Price seems to contend that the burden on respondents was more than the burden of coming forward with evidence, that respondents had the burden of persuasion. Under this approach, respondents had the burden of persuading the trial court that decedent had not signed the alleged will. This is incorrect, being contrary to the statute. Section 45-3-407 states: “Parties have the ultimate burden of persuasion as to matters with respect to which they have the initial burden of proof.” In Re Estate of Kelly, 99 N.M. 482, 489, 660 P.2d 124 (Ct.App.1983), states: “The burden is upon the proponent of a document purported to be a will, to prove [persuade] that the instrument was executed by the decedent ----” The burden of persuasion did not shift to respondents; rather, it remained with Price. Cf. Witzke v. Dettweiler, 83 N.M. 802, 498 P.2d 689 (Ct.App.1972); Mayfield v. Keeth Gas Co., 81 N.M. 313, 466 P.2d 879 (Ct.App.1970).
Price claims the issue is forgery and that respondents had the burden of persuading the trial court that decedent’s signature was forged. She likens “forgery” to “fraud” and points out that under Section 45-3-407 a contestant claiming fraud has the burden of persuasion. We need not determine whether a claim of forgery is to be equated with fraud so as to effect the burden of persuasion.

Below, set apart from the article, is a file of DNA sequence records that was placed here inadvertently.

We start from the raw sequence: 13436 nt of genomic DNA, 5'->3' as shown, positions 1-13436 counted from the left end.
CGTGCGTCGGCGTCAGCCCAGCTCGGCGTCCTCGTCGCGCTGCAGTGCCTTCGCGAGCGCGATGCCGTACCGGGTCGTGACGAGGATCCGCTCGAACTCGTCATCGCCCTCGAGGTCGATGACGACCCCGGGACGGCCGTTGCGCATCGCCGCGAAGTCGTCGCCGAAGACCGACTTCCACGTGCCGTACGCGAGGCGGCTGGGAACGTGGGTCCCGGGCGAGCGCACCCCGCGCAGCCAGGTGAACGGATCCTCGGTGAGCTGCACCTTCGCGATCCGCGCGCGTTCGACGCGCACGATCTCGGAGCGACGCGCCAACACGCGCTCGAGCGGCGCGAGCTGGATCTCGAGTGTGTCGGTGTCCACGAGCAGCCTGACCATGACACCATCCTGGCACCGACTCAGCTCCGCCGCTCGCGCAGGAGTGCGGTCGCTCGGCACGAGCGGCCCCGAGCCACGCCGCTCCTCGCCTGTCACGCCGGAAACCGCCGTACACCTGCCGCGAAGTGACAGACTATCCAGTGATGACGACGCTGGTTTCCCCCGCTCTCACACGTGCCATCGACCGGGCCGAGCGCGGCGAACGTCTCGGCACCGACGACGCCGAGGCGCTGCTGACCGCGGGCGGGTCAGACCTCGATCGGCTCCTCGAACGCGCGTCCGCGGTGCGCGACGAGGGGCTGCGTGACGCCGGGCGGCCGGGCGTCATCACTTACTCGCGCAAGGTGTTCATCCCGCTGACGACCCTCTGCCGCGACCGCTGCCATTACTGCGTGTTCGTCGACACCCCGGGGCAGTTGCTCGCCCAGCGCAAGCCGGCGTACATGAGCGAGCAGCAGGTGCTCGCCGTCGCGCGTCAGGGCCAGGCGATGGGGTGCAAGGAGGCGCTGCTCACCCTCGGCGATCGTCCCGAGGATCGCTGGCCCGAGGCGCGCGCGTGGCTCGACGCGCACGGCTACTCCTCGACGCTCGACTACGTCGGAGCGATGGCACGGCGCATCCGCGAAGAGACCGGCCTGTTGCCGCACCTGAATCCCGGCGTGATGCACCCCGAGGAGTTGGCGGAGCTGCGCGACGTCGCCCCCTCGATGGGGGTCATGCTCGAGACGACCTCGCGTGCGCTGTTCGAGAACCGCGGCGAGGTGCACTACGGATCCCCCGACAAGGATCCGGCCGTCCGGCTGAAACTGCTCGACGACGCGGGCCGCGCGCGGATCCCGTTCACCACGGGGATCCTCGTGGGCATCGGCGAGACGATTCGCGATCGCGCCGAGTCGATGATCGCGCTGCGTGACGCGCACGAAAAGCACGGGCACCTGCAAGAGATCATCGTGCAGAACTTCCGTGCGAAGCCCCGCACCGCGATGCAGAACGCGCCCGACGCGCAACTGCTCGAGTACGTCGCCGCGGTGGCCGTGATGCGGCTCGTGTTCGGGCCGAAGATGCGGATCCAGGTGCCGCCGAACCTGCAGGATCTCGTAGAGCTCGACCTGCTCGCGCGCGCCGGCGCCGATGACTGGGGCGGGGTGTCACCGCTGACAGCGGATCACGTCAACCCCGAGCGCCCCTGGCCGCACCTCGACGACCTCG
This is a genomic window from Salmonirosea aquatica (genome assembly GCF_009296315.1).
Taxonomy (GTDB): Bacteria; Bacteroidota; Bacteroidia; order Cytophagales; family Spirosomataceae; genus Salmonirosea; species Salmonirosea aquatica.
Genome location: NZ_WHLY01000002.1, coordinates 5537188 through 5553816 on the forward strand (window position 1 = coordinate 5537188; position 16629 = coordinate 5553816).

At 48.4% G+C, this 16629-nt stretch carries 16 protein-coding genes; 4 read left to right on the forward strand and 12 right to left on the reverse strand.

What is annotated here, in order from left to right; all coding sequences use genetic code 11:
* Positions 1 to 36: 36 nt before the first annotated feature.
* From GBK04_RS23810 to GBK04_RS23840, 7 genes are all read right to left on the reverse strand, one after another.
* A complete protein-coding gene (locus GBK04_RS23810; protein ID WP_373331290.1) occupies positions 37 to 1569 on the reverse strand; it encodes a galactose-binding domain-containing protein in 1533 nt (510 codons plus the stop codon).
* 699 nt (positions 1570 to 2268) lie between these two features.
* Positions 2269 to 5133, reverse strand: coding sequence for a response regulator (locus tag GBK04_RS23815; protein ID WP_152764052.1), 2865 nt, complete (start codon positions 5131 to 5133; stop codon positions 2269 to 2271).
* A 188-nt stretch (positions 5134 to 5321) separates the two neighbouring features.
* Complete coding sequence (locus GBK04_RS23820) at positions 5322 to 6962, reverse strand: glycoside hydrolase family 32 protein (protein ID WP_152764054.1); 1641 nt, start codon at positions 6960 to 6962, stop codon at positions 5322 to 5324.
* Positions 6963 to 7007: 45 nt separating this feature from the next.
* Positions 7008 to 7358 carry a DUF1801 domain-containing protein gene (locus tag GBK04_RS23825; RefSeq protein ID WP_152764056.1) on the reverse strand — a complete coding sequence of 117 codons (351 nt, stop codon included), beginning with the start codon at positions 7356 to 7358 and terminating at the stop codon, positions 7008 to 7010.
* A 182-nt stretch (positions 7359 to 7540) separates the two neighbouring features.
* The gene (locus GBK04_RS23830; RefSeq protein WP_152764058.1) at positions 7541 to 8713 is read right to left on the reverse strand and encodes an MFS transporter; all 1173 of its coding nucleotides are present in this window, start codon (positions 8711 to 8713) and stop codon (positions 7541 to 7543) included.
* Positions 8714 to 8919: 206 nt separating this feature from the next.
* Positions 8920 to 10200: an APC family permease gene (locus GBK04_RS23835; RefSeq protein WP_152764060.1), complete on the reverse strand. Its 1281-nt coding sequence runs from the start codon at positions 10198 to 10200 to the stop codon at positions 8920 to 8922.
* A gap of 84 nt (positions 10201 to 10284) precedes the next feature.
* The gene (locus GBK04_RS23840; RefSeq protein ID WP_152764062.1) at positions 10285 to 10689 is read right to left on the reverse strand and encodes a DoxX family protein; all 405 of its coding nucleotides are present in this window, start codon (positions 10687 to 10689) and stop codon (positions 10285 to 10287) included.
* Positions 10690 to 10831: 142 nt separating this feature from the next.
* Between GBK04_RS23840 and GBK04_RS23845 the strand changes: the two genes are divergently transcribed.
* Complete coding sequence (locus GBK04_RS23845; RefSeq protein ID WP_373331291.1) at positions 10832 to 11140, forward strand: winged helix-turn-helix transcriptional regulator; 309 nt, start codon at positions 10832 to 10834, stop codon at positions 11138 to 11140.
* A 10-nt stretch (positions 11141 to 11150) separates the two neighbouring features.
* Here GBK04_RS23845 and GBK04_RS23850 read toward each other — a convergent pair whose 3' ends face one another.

Price fails to recognize that the issue is “due execution,” not “forgery.” We are not concerned with identifying a person who falsely made decedent’s signature in violation of the criminal law. See § 30-16-10 (Repl.Pamp.1984). We are not concerned with “the crime of falsely and with fraudulent intent making ... a writing ... that if genuine might apparently be of legal effect on the rights of another.” Webster’s Third New International Dictionary (1966). Specifically, we are not concerned with who placed decedent’s apparent signature on the alleged will. Respondents did not claim “forgery,” they claimed that the alleged will was not executed by decedent. Price is the one who asserted the issue was “forgery.” Price’s claim of forgery is a conclusion, and her conclusion is correct; someone forged decedent’s name. However, we are not concerned with that someone. Price’s conclusion is dependent on an underlying fact. The underlying fact is whether decedent duly executed the will. There is no forgery issue in this case separable from the factual issue of “due execution.” By claiming forgery, Price may not avoid her statutory burden of persuading the trial court of “due execution” of the alleged will.